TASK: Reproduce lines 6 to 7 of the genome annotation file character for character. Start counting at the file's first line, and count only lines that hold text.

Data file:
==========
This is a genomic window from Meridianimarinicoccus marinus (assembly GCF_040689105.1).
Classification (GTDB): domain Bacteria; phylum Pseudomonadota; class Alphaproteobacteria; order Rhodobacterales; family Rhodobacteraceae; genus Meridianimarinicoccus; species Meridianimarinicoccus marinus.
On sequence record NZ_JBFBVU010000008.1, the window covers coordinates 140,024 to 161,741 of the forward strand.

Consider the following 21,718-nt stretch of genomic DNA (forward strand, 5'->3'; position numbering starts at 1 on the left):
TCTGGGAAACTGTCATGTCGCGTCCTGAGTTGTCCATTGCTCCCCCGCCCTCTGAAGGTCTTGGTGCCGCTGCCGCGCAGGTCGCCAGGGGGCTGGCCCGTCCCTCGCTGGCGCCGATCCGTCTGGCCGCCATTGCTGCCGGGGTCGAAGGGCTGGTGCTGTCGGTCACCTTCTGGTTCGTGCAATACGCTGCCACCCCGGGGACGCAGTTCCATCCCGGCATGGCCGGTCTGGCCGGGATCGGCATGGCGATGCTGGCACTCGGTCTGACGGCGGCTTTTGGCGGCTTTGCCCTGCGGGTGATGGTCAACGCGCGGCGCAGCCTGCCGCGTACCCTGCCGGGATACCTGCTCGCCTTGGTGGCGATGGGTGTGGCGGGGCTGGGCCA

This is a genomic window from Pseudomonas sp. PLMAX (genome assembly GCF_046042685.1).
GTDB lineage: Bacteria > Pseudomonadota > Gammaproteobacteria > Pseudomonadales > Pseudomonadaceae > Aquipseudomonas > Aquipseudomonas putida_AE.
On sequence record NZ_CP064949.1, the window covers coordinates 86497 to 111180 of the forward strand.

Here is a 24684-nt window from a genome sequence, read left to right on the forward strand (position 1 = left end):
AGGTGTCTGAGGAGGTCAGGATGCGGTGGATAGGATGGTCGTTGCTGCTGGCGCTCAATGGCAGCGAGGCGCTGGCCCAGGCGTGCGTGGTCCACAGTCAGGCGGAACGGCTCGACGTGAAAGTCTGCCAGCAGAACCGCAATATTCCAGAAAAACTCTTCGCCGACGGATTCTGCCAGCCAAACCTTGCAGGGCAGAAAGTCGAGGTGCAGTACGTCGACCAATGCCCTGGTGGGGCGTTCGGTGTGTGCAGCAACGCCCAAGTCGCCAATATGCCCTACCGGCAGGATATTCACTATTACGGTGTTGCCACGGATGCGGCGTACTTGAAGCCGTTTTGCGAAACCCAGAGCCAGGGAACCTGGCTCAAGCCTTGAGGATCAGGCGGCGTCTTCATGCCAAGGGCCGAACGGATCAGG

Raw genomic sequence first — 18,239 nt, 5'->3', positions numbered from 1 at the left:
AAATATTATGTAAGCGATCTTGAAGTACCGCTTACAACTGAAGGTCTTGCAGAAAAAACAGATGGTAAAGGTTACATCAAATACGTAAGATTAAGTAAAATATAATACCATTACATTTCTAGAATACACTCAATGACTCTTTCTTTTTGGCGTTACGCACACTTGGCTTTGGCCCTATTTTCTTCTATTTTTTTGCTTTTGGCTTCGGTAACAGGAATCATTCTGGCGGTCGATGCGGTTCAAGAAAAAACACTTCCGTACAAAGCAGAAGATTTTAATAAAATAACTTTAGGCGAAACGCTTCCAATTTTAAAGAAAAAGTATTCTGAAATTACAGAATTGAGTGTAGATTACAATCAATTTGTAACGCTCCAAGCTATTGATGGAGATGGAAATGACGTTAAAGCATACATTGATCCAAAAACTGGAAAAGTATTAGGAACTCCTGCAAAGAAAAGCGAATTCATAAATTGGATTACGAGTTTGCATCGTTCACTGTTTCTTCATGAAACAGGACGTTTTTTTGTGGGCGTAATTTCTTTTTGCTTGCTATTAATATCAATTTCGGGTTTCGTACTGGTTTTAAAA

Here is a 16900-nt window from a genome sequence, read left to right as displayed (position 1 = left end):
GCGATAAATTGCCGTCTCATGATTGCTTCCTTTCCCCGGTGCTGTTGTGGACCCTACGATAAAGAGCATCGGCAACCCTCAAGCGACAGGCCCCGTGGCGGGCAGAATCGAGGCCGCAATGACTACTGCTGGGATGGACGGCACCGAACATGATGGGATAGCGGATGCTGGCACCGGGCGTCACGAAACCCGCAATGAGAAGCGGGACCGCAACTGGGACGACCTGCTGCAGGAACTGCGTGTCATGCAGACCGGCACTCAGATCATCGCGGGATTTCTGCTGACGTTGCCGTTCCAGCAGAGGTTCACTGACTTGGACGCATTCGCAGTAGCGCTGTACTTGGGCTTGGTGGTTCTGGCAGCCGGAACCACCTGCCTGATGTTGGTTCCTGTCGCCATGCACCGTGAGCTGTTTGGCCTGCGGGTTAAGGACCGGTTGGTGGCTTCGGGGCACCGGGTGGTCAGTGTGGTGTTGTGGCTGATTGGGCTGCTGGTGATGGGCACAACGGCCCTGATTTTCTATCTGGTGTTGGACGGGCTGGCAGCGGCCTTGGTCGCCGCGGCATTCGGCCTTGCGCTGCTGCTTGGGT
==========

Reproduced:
This is a genomic window from Pseudomonas sp. PLMAX (genome assembly GCF_046042685.1).
GTDB lineage: Bacteria > Pseudomonadota > Gammaproteobacteria > Pseudomonadales > Pseudomonadaceae > Aquipseudomonas > Aquipseudomonas putida_AE.